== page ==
Pension fund executives and their money managers must “invest smarter” if they are to ride out stubbornly low interest rates, increased longevity and other external factors, while continuing to deliver value to participants.
That was the overarching theme of the annual National Association of Pension Funds investment conference, held in Edinburgh, March 11 to 13.
“It's about the recognition that, in a low interest (rate) world, every pound lost in inefficiencies or excessive charges is a pound lost in return,” said Ruston Smith, chairman of the NAPF, in his opening speech to delegates. Mr. Smith is also group pensions director of Tesco PLC, Cheshunt, England, which has a £8.4 billion ($12.6 billion) pension fund.
Later in the conference, Mr. Smith cited the £21.1 billion Railways Pension Scheme, London, as a good example of a pension fund that “invests smart.”
Chris Hitchen, CEO of RPMI, which runs the pension fund, presented a case study of changes made to the management of its 110 different sections.
In 2013, the pension fund called on Roger Urwin, London-based global head of investment content at Towers Watson & Co., to oversee its “investment transformation project.” The pension fund had followed a multimanager, outsourced model until the financial crisis hit in 2008. There was “realization subsequent to that, that double-digit returns probably weren't coming back for a long time,” Mr. Hitchen said. “The outlook remains for essentially financial repression, low interest rates and low returns from assets in general. In that environment, you have to think fundamentally about the way you go about investing institutional money, and really make sure that you do it as effectively and efficiently as you can. And don't leave anything on the table.”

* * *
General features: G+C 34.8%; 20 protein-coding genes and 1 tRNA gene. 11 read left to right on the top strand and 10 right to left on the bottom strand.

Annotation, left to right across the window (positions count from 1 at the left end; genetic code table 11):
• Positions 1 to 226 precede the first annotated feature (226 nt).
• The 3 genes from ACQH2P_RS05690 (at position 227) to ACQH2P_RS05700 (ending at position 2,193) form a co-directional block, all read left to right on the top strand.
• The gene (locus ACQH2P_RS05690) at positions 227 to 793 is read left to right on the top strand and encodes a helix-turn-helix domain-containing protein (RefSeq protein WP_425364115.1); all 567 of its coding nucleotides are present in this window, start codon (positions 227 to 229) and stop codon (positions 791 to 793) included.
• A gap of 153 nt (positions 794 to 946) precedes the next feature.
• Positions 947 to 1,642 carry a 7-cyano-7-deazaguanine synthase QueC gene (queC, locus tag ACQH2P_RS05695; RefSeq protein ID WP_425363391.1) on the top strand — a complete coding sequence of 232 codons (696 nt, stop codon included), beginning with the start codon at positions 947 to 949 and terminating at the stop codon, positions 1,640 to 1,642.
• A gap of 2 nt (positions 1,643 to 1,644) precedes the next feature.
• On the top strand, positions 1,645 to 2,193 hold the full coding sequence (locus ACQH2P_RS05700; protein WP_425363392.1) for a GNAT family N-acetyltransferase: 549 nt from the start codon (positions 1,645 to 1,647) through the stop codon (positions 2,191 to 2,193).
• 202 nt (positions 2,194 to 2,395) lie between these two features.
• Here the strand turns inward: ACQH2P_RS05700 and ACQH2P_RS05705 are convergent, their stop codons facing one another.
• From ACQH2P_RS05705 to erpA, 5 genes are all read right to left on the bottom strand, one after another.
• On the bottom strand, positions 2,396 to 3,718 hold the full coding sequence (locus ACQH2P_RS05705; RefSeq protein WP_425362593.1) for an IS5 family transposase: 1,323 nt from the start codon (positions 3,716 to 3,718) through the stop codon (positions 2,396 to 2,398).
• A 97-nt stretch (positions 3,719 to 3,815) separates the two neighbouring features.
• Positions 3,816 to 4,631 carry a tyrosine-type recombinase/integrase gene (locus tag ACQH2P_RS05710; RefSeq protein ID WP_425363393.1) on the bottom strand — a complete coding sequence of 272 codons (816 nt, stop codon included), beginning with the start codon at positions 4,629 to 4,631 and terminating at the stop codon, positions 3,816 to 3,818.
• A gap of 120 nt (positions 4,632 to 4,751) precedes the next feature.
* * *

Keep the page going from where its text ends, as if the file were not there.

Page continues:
Mr. Hitchen said the pension fund's executives spent eight months formulating a plan for the future, with a “very, very long list of things to do — 400-and-odd things.” He said they are nearly through that list.
“We have been quite lucky that not too much has gone on out there … in investment terms. Central banks have continued to rig the markets and given us some breathing space to actually make the changes we needed to make. And actually that's probably very important in helping us to create an environment for future success.” Mr. Hitchen said.